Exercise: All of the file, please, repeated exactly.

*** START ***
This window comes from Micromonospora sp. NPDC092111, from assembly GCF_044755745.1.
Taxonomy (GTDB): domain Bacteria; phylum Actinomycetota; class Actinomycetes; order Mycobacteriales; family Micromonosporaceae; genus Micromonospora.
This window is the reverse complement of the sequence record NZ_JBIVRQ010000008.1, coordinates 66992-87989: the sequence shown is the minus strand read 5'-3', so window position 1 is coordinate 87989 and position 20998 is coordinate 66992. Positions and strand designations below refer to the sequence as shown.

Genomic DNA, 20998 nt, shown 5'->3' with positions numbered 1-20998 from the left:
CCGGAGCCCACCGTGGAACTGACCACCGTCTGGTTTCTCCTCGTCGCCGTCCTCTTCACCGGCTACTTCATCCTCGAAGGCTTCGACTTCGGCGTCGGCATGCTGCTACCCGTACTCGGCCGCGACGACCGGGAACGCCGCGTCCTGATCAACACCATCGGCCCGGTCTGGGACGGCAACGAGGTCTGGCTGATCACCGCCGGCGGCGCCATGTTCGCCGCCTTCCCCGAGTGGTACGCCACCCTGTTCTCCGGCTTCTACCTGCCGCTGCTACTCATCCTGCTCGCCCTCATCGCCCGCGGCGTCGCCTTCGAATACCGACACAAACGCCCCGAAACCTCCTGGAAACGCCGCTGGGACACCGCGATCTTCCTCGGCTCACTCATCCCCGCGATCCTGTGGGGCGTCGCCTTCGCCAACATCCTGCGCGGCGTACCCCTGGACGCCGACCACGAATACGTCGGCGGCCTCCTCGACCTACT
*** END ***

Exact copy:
This window comes from Micromonospora sp. NPDC092111, from assembly GCF_044755745.1.
Taxonomy (GTDB): domain Bacteria; phylum Actinomycetota; class Actinomycetes; order Mycobacteriales; family Micromonosporaceae; genus Micromonospora.
This window is the reverse complement of the sequence record NZ_JBIVRQ010000008.1, coordinates 66992-87989: the sequence shown is the minus strand read 5'-3', so window position 1 is coordinate 87989 and position 20998 is coordinate 66992. Positions and strand designations below refer to the sequence as shown.

Genomic DNA, 20998 nt, shown 5'->3' with positions numbered 1-20998 from the left:
CCGGAGCCCACCGTGGAACTGACCACCGTCTGGTTTCTCCTCGTCGCCGTCCTCTTCACCGGCTACTTCATCCTCGAAGGCTTCGACTTCGGCGTCGGCATGCTGCTACCCGTACTCGGCCGCGACGACCGGGAACGCCGCGTCCTGATCAACACCATCGGCCCGGTCTGGGACGGCAACGAGGTCTGGCTGATCACCGCCGGCGGCGCCATGTTCGCCGCCTTCCCCGAGTGGTACGCCACCCTGTTCTCCGGCTTCTACCTGCCGCTGCTACTCATCCTGCTCGCCCTCATCGCCCGCGGCGTCGCCTTCGAATACCGACACAAACGCCCCGAAACCTCCTGGAAACGCCGCTGGGACACCGCGATCTTCCTCGGCTCACTCATCCCCGCGATCCTGTGGGGCGTCGCCTTCGCCAACATCCTGCGCGGCGTACCCCTGGACGCCGACCACGAATACGTCGGCGGCCTCCTCGACCTACT